28 08 2007

Ken Rutkowski, editor of the amazing Ken Radio “World Tech Round Up” series of podcasts (his RSS feed is here), has a video on his Facebook page (which, I’m sure, he has put up on www.kenradio.com by now) about the future of books.

Ken comes down on the side of paper, versus e-books.

Books have a feel all of their own. With the images they paint in the minds of the reader. What will be lost by reading a book on an eBook Reader. Will the feel and sound of a page turning be missed or will readers rather have their eBook Reader filled with 80 novels to take on the go?Do books need to be re-ivented and are eBook Readers the way to go?

I have a slightly different take on this.

Here’s an analogy from the world of film. As a film editor, when we were beginning the transition to digital Non-Linear Editors, you heard how some people “missed the feel of film.” I heard lots of talk about how nothing could replace yanking the film out, from hand to hand, and “feeling its pace.”

That was then, and this is now (as they say). No one talks about that anymore. What has happened is that the “feel of film” has been replaced by other types of feel and sensory shortcuts. No one yanks film out of a little roll anymore and says “Hmm, that feels like the right amount of time.” But they do tap keys in rhythms and say “Ah ha, that feels like the right amount of time.”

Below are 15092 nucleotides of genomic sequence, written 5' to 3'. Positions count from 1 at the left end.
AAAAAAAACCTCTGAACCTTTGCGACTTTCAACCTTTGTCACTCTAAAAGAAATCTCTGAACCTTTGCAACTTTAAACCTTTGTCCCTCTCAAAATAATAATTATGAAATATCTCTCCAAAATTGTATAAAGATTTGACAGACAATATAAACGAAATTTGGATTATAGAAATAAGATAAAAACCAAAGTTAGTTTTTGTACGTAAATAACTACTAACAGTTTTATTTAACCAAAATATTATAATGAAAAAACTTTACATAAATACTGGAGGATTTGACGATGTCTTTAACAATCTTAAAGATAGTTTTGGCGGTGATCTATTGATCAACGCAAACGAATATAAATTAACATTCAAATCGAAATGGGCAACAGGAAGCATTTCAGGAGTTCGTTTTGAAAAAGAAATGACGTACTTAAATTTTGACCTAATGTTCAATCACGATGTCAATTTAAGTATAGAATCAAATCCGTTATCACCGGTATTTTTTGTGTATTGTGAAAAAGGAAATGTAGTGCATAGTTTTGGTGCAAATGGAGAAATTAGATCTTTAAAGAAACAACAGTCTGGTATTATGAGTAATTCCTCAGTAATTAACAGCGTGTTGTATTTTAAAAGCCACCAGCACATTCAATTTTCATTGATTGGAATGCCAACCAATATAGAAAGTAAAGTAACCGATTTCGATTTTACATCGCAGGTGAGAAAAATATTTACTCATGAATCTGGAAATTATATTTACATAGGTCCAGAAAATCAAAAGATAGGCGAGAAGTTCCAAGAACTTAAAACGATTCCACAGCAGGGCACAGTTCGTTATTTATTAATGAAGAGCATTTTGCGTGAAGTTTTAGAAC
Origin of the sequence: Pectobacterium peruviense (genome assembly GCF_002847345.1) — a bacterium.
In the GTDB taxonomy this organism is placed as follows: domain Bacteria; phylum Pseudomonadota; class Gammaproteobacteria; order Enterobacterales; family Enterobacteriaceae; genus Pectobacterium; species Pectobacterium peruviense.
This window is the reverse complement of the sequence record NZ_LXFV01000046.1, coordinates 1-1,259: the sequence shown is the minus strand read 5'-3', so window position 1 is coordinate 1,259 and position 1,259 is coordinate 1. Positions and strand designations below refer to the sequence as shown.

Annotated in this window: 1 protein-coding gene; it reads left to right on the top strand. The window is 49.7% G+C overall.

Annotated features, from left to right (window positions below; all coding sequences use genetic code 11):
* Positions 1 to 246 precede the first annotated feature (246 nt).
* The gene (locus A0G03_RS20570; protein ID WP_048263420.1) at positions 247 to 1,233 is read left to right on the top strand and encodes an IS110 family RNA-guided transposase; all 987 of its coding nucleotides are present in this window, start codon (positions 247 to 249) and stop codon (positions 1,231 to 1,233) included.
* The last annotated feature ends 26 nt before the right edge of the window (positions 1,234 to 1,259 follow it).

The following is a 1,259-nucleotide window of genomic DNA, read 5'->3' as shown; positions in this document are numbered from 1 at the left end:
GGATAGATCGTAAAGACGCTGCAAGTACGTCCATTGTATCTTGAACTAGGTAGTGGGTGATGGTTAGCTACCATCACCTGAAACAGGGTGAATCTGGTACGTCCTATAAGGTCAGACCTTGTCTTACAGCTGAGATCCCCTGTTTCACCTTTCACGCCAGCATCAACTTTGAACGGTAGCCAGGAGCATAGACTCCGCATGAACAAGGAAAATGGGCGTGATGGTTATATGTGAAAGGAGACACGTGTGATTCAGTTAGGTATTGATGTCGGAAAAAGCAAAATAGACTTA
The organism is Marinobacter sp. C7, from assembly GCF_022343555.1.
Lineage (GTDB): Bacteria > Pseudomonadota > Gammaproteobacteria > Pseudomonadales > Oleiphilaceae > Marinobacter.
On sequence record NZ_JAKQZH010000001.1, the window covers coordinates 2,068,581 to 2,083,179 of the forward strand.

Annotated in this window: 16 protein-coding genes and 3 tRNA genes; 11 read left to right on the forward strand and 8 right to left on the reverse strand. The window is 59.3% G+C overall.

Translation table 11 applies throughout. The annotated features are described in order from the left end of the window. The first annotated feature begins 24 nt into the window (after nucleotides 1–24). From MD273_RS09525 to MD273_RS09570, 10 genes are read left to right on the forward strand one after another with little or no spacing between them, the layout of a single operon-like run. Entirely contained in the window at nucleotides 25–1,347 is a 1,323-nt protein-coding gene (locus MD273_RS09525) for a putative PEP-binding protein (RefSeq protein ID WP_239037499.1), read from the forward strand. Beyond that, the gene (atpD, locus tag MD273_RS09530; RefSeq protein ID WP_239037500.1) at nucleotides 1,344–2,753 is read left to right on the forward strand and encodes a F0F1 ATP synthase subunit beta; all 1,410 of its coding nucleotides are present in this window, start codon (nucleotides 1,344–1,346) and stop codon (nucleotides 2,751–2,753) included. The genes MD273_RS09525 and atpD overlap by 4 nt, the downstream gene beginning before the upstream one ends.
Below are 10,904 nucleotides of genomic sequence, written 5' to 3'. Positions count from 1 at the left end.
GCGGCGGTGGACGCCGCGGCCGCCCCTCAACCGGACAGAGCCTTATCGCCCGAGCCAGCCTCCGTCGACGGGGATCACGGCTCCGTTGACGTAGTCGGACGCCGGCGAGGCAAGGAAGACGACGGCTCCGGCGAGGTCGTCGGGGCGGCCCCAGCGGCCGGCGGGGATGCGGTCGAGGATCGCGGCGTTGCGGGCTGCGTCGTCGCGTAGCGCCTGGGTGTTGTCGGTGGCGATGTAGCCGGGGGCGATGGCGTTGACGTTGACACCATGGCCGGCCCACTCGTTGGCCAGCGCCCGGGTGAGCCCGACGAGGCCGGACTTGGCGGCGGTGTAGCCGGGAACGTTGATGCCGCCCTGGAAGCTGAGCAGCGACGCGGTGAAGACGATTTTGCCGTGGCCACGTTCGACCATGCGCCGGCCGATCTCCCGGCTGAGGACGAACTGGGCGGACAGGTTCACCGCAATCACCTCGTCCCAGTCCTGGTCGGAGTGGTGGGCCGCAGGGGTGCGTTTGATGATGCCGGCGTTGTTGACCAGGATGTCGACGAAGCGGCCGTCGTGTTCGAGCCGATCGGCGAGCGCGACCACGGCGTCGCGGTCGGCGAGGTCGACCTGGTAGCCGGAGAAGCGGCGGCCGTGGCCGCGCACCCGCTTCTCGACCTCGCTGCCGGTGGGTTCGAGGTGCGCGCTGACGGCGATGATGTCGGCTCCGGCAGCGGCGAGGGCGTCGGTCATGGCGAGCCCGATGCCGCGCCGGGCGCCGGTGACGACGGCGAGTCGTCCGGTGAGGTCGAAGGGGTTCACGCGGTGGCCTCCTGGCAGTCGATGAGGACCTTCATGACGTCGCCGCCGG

One set of inputs has been replaced by another because the positives of the switch to NLEs have far outweighed the loss of the “feel of film.”
I have no doubt that something similar will happen to books. Will they ever go away completely? Probably. After a long long amount of time. But what will replace the feel that Ken laments losing? Other feels. Images will still be engendered in our minds. They may or may not be the same as what a paper book would set off in us, but it will tickle us nonetheless.

What will finally create the tipping point towards eBooks will be when the ease of use and the convenience of bookmarking and carrying around multiple books (and the coolness of note taking in an ebook) outweighs the convenience of paper. Some of us will notice, most of us won’t care.

I’ve been saying for years that, once the finances of digital distribution of features are settled, then the only thing that will hold back the mass adoption of it will be the audience perception of the image. Once 90% of the audience can’t distinguish between film and digital projection (or prefer digital) then the labs and everyone else will have to kiss film projection goodbye. In an earlier post, I talked about the effect this will have on labs but, for the discussion set off by Ken’s comment about eBooks, I’d say that the adoption of ebooks is pretty much dependent on consumers reaching somewhere near that 90% figure. That is, when a large majority of the book buying public decides that the advantages of reading books in the ebook format is no worse than reading them in paper format, then killing trees for reading will become a thing of the past.

By the way, I’d look for newspapers and magazine to clear the way for this before books.

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